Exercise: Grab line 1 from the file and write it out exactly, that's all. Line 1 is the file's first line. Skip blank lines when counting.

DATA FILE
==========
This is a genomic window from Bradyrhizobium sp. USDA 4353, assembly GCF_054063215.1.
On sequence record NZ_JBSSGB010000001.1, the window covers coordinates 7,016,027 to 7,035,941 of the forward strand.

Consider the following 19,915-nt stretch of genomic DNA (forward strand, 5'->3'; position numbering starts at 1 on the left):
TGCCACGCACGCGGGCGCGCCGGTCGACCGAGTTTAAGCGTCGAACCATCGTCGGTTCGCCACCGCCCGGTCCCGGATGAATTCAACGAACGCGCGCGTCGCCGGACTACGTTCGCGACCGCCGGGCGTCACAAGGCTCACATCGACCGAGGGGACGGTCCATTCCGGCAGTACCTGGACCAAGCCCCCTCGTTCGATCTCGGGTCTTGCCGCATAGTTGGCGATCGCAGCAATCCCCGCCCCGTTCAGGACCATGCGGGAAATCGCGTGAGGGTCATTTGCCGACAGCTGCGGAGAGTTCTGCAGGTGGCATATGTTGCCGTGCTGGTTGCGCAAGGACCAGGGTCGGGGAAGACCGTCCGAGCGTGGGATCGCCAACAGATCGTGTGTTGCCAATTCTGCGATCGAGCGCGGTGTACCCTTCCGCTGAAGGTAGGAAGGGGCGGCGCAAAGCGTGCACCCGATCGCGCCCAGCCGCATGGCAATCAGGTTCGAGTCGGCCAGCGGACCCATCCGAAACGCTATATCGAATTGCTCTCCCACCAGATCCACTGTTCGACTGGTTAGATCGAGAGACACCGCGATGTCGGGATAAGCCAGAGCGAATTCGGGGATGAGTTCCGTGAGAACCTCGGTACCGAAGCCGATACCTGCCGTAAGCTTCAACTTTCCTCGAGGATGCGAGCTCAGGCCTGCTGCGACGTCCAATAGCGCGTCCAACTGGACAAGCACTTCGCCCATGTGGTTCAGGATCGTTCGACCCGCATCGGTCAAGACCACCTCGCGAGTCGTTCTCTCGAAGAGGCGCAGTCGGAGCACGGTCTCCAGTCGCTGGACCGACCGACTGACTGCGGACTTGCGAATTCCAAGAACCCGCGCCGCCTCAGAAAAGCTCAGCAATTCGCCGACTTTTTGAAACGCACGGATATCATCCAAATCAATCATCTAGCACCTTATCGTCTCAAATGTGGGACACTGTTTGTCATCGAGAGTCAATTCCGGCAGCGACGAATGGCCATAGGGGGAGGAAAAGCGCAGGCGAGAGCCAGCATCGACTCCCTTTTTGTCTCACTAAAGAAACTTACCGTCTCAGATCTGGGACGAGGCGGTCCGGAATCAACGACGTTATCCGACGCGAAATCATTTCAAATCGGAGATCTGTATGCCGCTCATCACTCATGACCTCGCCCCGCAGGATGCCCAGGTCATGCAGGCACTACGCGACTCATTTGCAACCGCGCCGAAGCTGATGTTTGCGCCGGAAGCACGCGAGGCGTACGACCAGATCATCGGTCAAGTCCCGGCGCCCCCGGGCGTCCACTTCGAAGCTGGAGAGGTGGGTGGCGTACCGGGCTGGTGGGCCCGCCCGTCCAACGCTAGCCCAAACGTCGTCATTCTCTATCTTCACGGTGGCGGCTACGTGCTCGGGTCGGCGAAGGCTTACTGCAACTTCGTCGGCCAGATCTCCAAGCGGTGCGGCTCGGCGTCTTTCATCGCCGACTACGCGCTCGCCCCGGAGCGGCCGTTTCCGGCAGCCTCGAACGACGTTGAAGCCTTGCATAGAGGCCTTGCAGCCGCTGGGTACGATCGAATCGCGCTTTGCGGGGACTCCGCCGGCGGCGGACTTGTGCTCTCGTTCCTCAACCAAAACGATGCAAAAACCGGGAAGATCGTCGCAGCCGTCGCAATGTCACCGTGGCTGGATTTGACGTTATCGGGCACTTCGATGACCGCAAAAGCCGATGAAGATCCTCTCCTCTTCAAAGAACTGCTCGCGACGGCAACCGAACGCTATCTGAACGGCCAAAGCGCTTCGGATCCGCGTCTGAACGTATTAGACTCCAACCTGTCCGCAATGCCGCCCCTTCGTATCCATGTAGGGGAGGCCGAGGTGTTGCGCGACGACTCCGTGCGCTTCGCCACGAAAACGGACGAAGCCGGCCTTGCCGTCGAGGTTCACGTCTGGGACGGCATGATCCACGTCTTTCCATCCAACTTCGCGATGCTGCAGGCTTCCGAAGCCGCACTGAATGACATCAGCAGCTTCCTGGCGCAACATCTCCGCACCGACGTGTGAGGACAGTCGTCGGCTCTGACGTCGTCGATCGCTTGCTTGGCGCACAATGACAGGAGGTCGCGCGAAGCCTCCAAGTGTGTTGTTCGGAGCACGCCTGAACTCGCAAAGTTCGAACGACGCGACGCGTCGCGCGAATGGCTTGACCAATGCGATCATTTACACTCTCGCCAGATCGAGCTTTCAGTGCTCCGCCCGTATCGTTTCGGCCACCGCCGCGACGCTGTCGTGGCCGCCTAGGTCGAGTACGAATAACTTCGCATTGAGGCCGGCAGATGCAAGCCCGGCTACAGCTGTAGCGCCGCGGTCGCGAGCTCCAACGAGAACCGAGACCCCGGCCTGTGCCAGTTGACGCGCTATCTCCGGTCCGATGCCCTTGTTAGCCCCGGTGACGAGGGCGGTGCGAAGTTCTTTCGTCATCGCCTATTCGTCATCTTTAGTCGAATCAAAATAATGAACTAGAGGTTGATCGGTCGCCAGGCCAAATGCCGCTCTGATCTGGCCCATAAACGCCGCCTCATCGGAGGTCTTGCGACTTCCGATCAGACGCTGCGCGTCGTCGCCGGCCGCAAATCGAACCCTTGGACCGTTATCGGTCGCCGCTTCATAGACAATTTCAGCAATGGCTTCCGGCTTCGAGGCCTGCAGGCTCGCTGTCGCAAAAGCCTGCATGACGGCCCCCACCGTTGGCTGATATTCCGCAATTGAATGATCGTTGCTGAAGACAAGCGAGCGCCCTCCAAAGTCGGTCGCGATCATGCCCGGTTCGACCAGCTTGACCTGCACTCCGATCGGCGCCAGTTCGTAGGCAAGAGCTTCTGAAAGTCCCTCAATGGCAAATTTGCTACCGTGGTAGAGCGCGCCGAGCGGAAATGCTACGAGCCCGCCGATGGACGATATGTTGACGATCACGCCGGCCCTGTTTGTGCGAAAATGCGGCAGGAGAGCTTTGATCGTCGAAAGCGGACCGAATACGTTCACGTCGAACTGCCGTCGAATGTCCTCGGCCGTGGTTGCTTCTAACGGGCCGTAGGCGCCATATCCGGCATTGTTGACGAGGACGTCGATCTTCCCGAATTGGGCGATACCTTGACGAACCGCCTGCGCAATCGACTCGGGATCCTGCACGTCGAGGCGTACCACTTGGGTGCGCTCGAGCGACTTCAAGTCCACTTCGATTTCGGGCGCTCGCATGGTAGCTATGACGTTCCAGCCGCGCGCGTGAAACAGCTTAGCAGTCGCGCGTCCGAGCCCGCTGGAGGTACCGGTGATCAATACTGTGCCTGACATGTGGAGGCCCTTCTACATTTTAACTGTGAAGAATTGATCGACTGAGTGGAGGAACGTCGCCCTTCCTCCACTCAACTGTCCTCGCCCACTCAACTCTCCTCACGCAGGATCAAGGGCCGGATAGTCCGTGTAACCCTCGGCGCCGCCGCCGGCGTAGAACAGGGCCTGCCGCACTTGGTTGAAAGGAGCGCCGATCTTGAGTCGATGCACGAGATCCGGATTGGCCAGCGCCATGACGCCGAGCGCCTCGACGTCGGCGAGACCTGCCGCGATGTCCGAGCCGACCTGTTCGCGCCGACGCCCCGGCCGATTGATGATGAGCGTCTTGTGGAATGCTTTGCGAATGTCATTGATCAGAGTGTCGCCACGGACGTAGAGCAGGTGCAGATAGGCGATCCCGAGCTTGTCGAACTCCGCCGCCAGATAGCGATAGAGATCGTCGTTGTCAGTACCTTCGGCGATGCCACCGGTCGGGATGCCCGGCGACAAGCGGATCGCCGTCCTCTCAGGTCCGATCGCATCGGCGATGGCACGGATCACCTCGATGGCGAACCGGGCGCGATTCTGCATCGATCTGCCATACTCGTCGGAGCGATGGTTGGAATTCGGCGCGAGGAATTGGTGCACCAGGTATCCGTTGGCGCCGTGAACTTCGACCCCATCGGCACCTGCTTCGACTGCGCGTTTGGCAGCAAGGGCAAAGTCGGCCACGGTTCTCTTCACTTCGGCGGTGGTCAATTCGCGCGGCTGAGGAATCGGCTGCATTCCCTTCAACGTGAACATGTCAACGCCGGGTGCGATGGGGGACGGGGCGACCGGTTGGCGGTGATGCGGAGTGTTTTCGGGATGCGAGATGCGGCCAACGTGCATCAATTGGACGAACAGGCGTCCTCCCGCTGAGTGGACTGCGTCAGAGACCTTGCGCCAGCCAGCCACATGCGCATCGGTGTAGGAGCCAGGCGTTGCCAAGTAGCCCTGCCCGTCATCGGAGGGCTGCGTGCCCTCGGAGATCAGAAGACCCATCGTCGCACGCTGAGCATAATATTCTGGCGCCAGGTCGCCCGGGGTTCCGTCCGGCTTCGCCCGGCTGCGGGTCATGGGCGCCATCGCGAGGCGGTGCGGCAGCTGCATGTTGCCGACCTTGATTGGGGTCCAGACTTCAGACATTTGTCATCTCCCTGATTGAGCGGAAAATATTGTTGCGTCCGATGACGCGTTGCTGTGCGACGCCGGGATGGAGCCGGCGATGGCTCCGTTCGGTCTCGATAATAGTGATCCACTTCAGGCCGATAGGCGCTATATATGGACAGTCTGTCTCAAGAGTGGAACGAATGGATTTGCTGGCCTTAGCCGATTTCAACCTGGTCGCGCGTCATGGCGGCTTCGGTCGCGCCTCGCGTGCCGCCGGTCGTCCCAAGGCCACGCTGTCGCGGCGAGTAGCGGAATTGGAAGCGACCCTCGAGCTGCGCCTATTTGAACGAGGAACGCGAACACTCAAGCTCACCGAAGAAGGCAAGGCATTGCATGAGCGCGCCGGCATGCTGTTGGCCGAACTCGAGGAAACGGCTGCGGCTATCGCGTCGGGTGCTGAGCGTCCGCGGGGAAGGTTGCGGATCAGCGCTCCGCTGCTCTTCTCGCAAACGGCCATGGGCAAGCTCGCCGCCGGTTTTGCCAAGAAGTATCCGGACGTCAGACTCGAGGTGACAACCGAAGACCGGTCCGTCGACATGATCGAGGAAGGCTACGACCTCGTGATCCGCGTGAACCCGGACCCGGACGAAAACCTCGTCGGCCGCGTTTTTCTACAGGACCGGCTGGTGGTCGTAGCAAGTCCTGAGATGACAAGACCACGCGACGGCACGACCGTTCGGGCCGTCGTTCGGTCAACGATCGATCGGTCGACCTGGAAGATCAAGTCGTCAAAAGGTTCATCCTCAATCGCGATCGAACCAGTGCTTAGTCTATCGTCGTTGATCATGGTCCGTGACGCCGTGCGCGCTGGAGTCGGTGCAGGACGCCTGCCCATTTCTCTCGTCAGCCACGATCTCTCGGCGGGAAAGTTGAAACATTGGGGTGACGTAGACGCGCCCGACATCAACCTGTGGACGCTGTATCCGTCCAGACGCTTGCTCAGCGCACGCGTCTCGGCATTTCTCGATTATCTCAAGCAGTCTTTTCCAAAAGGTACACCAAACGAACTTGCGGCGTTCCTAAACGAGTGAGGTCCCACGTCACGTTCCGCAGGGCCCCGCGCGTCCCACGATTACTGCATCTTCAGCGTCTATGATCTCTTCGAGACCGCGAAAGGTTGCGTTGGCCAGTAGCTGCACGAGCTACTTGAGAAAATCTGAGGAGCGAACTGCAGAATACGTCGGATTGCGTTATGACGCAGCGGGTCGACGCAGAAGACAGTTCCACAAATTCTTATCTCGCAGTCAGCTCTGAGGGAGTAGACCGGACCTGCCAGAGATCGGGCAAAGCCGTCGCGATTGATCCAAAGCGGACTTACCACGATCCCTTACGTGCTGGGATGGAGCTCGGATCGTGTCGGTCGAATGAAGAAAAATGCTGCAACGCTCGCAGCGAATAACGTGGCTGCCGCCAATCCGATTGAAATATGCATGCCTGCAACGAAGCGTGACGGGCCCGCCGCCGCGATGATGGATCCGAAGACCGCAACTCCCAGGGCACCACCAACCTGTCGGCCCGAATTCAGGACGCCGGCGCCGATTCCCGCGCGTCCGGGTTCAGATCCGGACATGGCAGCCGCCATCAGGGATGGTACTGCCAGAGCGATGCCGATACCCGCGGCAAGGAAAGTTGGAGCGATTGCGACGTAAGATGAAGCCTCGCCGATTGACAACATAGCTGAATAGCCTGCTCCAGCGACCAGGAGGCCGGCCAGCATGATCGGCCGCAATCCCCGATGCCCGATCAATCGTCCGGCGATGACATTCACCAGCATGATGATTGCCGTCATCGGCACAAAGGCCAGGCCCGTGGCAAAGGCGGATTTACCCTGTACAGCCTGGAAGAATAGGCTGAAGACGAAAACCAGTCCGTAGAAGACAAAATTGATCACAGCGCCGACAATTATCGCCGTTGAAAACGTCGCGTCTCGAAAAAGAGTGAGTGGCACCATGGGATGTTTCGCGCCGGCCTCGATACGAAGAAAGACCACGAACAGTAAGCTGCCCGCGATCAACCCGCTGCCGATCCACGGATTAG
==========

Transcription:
This is a genomic window from Bradyrhizobium sp. USDA 4353, assembly GCF_054063215.1.